I recently signed up with Surfshark VPNs. I’ve never used a VPN when traveling, but the plans were really cheap and I figured it couldn’t hurt. I’m also taking a short break from traveling at the moment due to current world events, so this article will look at the benefits of having a VPN whether you’re traveling or not.
What is a VPN
VPN stands for “Virtual Private Network”. An oversimplification would be to say that a VPN is like using another computer to go on the internet. Essentially, you are browsing the internet through a server in another location which is then sending you encrypted data. If you leave your house, anyone can watch where you go, what you do, etc. Using a VPN essentially sends someone else to do your errands. It’s mostly about security of information, as not all of us like all our actions tracked by others, especially in relation to passwords, bank account details, personal information, etc.
Choosing Surfshark VPNs
I’d been debating on getting a VPN for years. I checked several different platforms and tried the free trial for a couple. One that I tried was a hassle to use and kinda put me off using another.
Then I found Surfshark. This is one of those rare instances where cheaper is better. Surfshark is consistently ranked as one of the best VPN providers, and is also cheaper than any of its high-level competitors (and the crappy ones, for that matter). I found one website by an Aussie where he compared over 100 VPNs, and Surfshark was one of only 3 providers that had no serious concerns with any part of its services or business model.
Another great advantage to Surfshark is that one account can be used on every one of your devices. I have mine running on my laptop, phone and tablet nearly all the time. Not only do I see hardly any drop in download or upload speed, there are actually many times when my internet is faster by using a server in a location with less traffic.
Of course, the best part about using a VPN is the privacy. I’m not going to lie and say I understand all the information out there about net neutrality. What I do know is that WiFi can be hacked and used to steal your information, and using a VPN just generally makes your internet browsing safer and more secure, even when you’re on your own network at home.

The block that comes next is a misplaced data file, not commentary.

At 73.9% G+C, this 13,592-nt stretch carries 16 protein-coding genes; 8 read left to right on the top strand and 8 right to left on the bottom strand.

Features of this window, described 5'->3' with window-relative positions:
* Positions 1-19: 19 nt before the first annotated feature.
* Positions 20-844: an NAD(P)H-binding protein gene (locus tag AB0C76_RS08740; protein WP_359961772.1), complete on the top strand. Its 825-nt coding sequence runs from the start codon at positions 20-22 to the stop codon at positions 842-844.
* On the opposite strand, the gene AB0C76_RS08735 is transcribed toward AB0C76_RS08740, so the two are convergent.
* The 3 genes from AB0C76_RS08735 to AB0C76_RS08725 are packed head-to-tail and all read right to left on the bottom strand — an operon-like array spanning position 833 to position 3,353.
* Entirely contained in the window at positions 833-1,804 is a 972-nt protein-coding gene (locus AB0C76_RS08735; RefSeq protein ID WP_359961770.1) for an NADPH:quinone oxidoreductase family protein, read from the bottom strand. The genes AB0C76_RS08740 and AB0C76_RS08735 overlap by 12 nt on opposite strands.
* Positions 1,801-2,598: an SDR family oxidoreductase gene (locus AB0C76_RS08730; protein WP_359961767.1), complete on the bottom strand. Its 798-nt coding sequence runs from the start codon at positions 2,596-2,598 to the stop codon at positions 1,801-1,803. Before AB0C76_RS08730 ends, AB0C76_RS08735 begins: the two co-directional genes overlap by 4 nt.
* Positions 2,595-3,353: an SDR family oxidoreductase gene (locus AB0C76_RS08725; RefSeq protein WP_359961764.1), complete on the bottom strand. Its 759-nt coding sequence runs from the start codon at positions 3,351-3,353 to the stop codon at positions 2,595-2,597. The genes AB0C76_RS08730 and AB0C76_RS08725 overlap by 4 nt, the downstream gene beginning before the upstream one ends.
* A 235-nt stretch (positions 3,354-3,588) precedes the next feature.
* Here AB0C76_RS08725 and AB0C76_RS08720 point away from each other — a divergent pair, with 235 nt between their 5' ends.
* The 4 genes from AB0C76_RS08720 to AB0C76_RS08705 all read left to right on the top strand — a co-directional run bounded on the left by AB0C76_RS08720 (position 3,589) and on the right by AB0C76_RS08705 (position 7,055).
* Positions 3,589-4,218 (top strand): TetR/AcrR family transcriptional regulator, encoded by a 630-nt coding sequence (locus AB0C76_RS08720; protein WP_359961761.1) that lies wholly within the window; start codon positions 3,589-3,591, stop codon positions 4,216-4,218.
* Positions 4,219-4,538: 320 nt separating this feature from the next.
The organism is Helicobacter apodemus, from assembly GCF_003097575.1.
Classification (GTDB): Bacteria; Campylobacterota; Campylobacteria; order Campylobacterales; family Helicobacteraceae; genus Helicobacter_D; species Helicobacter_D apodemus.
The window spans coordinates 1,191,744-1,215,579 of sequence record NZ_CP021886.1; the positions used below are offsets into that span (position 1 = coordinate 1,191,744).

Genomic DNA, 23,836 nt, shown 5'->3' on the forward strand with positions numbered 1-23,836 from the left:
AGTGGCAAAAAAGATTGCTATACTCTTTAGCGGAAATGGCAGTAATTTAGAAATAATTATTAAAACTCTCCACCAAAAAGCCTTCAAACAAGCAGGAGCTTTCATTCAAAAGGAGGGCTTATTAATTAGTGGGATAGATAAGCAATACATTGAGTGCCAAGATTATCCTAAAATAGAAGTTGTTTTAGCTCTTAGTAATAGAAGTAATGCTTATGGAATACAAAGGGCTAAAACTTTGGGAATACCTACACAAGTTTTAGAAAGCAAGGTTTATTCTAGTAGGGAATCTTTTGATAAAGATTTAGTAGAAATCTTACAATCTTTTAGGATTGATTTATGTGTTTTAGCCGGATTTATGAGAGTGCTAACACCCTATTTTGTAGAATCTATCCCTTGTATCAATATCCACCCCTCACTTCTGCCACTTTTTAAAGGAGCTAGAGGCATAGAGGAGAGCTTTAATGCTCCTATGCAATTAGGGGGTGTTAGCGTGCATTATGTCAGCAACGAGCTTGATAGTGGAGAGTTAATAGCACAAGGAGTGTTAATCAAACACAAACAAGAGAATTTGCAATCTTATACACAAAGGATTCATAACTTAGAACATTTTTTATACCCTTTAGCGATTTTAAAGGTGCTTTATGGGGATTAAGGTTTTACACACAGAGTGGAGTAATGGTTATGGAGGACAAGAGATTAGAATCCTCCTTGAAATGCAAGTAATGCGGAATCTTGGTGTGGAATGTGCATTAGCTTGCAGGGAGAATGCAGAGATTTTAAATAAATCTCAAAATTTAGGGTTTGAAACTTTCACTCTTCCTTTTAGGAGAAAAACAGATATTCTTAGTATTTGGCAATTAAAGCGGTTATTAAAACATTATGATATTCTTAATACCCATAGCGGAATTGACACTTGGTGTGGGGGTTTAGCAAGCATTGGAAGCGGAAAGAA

Benefits of Using a VPN When Traveling
As I just mentioned, using WiFi networks isn’t safe, and I’ve been doing that constantly since I started traveling in 2014. There have been plenty of times when the only WiFi network I could find was a city-wide hotspot, which is both wonderfully handy and wildly unsafe. I was very careful not to check any personal information, bank details or anything else that might be hacked on the network.
In recent years, I’ve started purchasing SIM cards in most of the countries I visit, opting to get a large data plan to accommodate all the photos and videos I take in my travels. While this is safer than using WiFi, adding a VPN gives you an extra layer of security, almost making it impossible for your information to be stolen.
I know that in the US (which I haven’t been back to in years), ISPs are allowed to sell your browsing history. While I’m not visiting websites that I would want to keep secret, I’m also not keen on having some Big Brother somewhere tracking all my information and putting together their own evaluation of my life.
There’s another huge benefit I’ve recently found to using a VPN when traveling. When I’m in another country, the cookies of the website will default all the information to that country. This means I will get ads or even the whole website in their language and currency, deals targeted to their citizens, etc. If I use a VPN server in the US or UK, then I’ll get English, dollars or pounds, etc. I must say it is a little humorous to get ads for concerts in Los Angeles and Seattle when I’m listening to Spotify.
While I don’t have Netflix, Surfshark would allow me to access 15 of the 20 Netflix servers around the world. Just to give a comparison, the UK only gets 442 TV shows and 1,586 movies, compared to 1,157 TV shows and 4,593 movies in the US.
Disadvantages of Using a VPN